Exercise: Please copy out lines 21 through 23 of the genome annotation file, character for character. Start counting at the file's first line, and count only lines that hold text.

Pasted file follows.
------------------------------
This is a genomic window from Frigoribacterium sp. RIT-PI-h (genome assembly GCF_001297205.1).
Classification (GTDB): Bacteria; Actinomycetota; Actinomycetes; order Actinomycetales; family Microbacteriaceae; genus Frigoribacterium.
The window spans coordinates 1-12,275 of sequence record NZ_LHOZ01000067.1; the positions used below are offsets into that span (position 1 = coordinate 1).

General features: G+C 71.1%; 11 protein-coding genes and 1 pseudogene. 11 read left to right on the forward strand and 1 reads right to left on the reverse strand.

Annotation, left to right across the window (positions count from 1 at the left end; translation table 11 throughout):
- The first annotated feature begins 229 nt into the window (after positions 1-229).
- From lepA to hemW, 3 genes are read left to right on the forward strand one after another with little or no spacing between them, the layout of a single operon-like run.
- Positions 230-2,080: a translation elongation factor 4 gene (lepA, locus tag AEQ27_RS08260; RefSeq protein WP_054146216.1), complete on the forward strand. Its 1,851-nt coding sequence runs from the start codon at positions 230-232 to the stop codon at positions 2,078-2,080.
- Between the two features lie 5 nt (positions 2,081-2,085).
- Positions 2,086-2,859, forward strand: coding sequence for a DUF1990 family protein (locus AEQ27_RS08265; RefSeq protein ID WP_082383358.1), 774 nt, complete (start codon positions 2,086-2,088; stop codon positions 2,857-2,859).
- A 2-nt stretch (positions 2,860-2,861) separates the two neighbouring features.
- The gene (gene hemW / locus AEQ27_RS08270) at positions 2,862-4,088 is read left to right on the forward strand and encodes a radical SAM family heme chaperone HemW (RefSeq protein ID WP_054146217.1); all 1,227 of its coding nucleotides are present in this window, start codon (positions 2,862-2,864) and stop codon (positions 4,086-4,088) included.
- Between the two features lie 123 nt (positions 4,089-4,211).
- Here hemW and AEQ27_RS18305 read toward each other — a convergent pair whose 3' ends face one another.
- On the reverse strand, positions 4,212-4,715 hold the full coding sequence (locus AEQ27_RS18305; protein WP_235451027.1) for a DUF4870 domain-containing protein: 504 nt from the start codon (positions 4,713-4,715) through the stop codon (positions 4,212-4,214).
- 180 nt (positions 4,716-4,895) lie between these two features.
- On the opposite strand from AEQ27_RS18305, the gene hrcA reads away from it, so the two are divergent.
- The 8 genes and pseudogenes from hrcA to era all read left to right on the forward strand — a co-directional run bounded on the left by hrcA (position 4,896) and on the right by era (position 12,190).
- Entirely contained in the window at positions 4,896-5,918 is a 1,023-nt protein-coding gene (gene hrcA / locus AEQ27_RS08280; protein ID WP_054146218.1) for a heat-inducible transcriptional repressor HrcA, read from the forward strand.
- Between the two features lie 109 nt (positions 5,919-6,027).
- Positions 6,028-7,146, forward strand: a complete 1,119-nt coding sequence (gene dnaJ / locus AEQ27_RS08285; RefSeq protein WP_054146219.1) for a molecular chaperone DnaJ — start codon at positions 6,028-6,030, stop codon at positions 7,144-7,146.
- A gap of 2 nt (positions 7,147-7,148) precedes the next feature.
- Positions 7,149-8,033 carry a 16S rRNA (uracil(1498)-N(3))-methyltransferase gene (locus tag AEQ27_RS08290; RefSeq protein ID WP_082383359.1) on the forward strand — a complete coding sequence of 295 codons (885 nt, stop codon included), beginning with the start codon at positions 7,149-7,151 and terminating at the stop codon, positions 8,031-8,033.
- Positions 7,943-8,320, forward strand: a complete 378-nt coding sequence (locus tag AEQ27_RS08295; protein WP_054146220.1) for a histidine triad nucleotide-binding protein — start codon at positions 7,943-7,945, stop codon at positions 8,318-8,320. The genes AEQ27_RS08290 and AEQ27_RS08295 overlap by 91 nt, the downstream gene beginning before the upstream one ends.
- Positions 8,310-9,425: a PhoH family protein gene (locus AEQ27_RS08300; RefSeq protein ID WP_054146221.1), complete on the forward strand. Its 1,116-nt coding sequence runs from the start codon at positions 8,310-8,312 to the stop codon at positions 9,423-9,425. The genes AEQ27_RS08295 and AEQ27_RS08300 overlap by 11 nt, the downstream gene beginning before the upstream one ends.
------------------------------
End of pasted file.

- Positions 6,028-7,146, forward strand: a complete 1,119-nt coding sequence (gene dnaJ / locus AEQ27_RS08285; RefSeq protein WP_054146219.1) for a molecular chaperone DnaJ — start codon at positions 6,028-6,030, stop codon at positions 7,144-7,146.
- A gap of 2 nt (positions 7,147-7,148) precedes the next feature.
- Positions 7,149-8,033 carry a 16S rRNA (uracil(1498)-N(3))-methyltransferase gene (locus tag AEQ27_RS08290; RefSeq protein ID WP_082383359.1) on the forward strand — a complete coding sequence of 295 codons (885 nt, stop codon included), beginning with the start codon at positions 7,149-7,151 and terminating at the stop codon, positions 8,031-8,033.